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Daisy Rockwell, who has lived in South Asia for many years, weaves Urdo script into many of her paintings at the Bennington Museum.

BENNINGTON, Vt. -- Daisy Rockwell may have been born the granddaughter of an iconic American illustrator who celebrated traditional family values, but she has grown into a 21st-century citizen who embraces digital media and its culture of personalities, politics and 24/7 news cycles.

A scholar of South Asian literature who is fluent in Urdu, she turned her hand to art-making after an academic career shift several years ago. Untrained and seeking inspiration, she looked not to landscapes, still lifes or even her own imagination, but to Google images, which she mined for news headliners.

It’s a practice she continues in a colorful and amusing, if at times conflicted, exhibition of recent paintings, "The Topless Jihadi and Other Curious Birds," on view through December at the Bennington Museum.

Rockwell’s subjects are contemporary women -- mostly oppressed ones.

Among them are the late pop singer Whitney Houston; the girlfriend of Russian President Vladimir Putin; female criminal suspects; and a Ukrainian feminist group calling itself FEMEN -- the "Topless Jihadi" -- who stage political protests with bared breasts. All are adapted from Internet images she downloads and converts to high-contrast, black-and-white prints, which she uses as references for her mini portraits, most of them less than 10-by-10 inches on backgrounds of bright, flat color.

Although her paintings resemble solarized photos, collages, even graphic novel illustrations, Rockwell insists that is not intentional.

"I could never draw a face 100 different times for a graphic novel," she says.

She likens her acrylic-on-wood-panel pieces, instead, to Mughal miniatures, tiny, gem-like manuscript illustrations produced in South Asia between the 16th and 19th centuries.

In lively, literate, often self-deprecating wall texts, she tells us who the figures are and why she chose them, sometimes carrying words onto the paintings themselves, although in Urdu script unreadable to most viewers.

Rockwell, who lives in North Bennington and is the daughter of artists Jarvis Rockwell of North Adams and Susan Merrill of Stockbridge, sees similarities between her own work and that her grandfather, Norman, who also took subjects from everyday life and used photographs as visual aids.

But while he, operating within the demands of commercial illustration, was adept at storytelling through facial expressions and postures alone, his granddaughter, a gifted writer and linguist at heart, uses words to tell us what can’t be made clear in paint. The photos she uses as visual aids are also limited to ones available through online sources and not ones she orchestrates as her grandfather did with live models and a camera.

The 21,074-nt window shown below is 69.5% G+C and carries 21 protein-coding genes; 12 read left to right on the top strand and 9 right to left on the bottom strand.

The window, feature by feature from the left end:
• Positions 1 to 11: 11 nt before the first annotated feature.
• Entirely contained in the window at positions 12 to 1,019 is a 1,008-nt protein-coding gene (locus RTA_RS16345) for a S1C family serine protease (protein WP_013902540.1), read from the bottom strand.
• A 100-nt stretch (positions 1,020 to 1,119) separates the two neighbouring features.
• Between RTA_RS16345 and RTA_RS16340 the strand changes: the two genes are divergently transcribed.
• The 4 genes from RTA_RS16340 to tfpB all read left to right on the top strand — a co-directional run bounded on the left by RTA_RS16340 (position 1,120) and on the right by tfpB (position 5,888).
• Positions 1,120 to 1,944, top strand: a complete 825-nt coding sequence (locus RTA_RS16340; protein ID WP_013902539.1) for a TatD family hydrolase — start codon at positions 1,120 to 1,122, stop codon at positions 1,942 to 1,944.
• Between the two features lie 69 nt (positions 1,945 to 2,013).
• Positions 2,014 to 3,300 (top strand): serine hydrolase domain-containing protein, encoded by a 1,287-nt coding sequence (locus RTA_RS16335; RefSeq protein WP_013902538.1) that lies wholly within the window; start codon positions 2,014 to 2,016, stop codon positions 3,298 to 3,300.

The result has viewers straddling two narrative paths-- one visual, one verbal -- that intersect, run parallel and diverge in their need for each other.

Of the paintings that stand most solidly on their own visually, the series "Mugshots" is the most direct and engaging. The anonymous female felons, each shown face forward in a flat graphic style, wear a variety of expressions, some winsome, some woebegone, some defiant, some unreadable. Beyond the title, no words are needed.

Likewise in "Think Pink," which has diverse characters united by one color, two portraits stand out especially. It doesn’t matter that they are writer Paula Broadwell and socialite Jill Kelley, parties to the Gen. David Petraeus infidelity scandal. Their faces have long faded from the news.

But Rockwell frames each within window grids and flat background colors that make satisfying, self-contained compositions.

Too many others -- the Whitney Houston group, for example, and the Putin series with the Russian president in the company of a tiger, swimming with dolphins and bare chested on a horse, while his girlfriend performs gymnastic tricks in undefined space -- leave us adrift without written explanations.

The "Boobz" feminist protest group has some images, like bare-breasted women manhandled by authority figures or a Barbie doll crucified, which speak for themselves. But the texts in Urdu that creep into other "Boobz" compositions make them look like decorative wallpaper.

Rockwell, who posts her art to Flickr, writes the blog Chapati Mystery, paints under the alias Lapata, which she says is Urdu for "missing," or "absconded."

Partly a device to escape her famous name, it has, she said, lately become an unexpected source of worry: Online admirers may think she is actually an Asian artist. It is an identity challenge, like the visual/verbal pathways puzzle, yet to be untangled.

If you go ...

What: ‘The Topless Jihadi and Other Curious Birds,’ paintings by Daisy Rockwell

Where: The Bennington Museum, 75 Main St. , Bennington, Vt.

When: Through Dec. 30. Open daily 10 a. m. to 5 p. m. through October; closed Wednesday in November and December

Admission: $10 for adults, $9 for seniors and students over 18. Children and students 18 or younger get in free

Information: www.benningtonmuseum.org, (802) 447-1571